Researchers have achieved a world-leading energy density with a next-generation battery design, paving the way for long-distance electric planes.
The lithium-air battery, developed at the Japanese National Institute for Materials Science (NIMS), had an energy density of over 500Wh/kg. By comparison, lithium-ion batteries found in Tesla vehicles have an energy density of 260Wh/kg.
The new battery can also be charged and discharged at normal operating temperatures, making them practical for use in a technologies ranging from drones, to household appliances.
According to the researchers, the battery “shows the highest energy densities and best life cycle performance ever achieved” and marks a major step forward in realising the potential of this energy storage.
“Lithium-air batteries have the potential to be the ultimate rechargeable batteries: they are lightweight and high capacity, with theoretical energy densities several times that of currently available lithium ion batteries,” according to a release posted by NIMS.
The team is now planning to implement other materials into the battery with the aim of significantly increasing the battery’s cycle life.
Energy density has been the biggest obstacle towards the advancement of electric planes, with 500Wh/kg viewed as an important benchmark for achieving both long-haul and high-capacity flights.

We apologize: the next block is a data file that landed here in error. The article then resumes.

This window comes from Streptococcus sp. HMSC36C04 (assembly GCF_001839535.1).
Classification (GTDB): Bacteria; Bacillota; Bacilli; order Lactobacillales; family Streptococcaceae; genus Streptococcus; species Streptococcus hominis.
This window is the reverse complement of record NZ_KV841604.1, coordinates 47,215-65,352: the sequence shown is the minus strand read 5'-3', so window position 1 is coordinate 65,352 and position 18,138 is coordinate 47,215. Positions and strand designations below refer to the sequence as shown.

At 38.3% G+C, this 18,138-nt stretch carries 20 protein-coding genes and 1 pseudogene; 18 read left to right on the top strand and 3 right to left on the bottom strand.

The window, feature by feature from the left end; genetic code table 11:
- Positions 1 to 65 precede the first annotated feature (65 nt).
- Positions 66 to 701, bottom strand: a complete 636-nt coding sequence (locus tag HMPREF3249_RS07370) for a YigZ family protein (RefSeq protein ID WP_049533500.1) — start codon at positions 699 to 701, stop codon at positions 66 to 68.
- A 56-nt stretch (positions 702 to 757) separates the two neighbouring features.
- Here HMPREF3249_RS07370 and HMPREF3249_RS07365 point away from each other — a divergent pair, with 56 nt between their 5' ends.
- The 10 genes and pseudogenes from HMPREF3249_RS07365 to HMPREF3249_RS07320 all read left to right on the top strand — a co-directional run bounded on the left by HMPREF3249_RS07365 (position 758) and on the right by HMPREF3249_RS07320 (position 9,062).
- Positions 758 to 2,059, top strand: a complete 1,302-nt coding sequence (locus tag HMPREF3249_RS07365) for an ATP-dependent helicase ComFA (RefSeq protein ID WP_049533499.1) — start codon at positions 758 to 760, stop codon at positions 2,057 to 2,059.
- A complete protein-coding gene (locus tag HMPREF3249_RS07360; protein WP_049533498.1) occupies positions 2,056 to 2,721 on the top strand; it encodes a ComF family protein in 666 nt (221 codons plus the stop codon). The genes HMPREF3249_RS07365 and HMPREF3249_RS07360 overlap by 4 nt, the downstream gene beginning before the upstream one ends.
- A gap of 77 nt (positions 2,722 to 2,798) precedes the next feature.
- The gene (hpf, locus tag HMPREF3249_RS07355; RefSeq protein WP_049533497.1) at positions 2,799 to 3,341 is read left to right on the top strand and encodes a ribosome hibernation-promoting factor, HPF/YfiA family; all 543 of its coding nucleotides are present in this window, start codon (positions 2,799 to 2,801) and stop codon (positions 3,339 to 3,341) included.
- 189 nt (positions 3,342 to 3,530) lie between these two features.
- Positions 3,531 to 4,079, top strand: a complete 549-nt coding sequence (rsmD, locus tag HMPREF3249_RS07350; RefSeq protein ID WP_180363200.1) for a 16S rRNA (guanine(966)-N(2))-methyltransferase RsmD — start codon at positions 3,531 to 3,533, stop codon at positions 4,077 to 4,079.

Lithium-air batteries have the potential to hold up to five times more energy than lithium-ion batteries of the same size (3,460 Wh/kg), however previous experimental designs have consistently failed beyond the lab scale.
The batteries work by combining oxygen in the air with the lithium present in the anode, which comes with safety issues that the latest research was able to overcome.
Until now, electric planes have been small and incapable of carrying large numbers of passengers over long distances, with efforts typically focussing on short-distance, private aircraft.
This week, Rolls-Royce’s Spirit of Innovation electric plane was confirmed to be the world’s fastest battery-powered vehicle after achieving speeds of over 600kph (380mph).
Achieving such feats on a larger scale would not only reduce pollution from fuel-burning engines, but also eliminate noise pollution that forces airports to be located in areas with low population densities.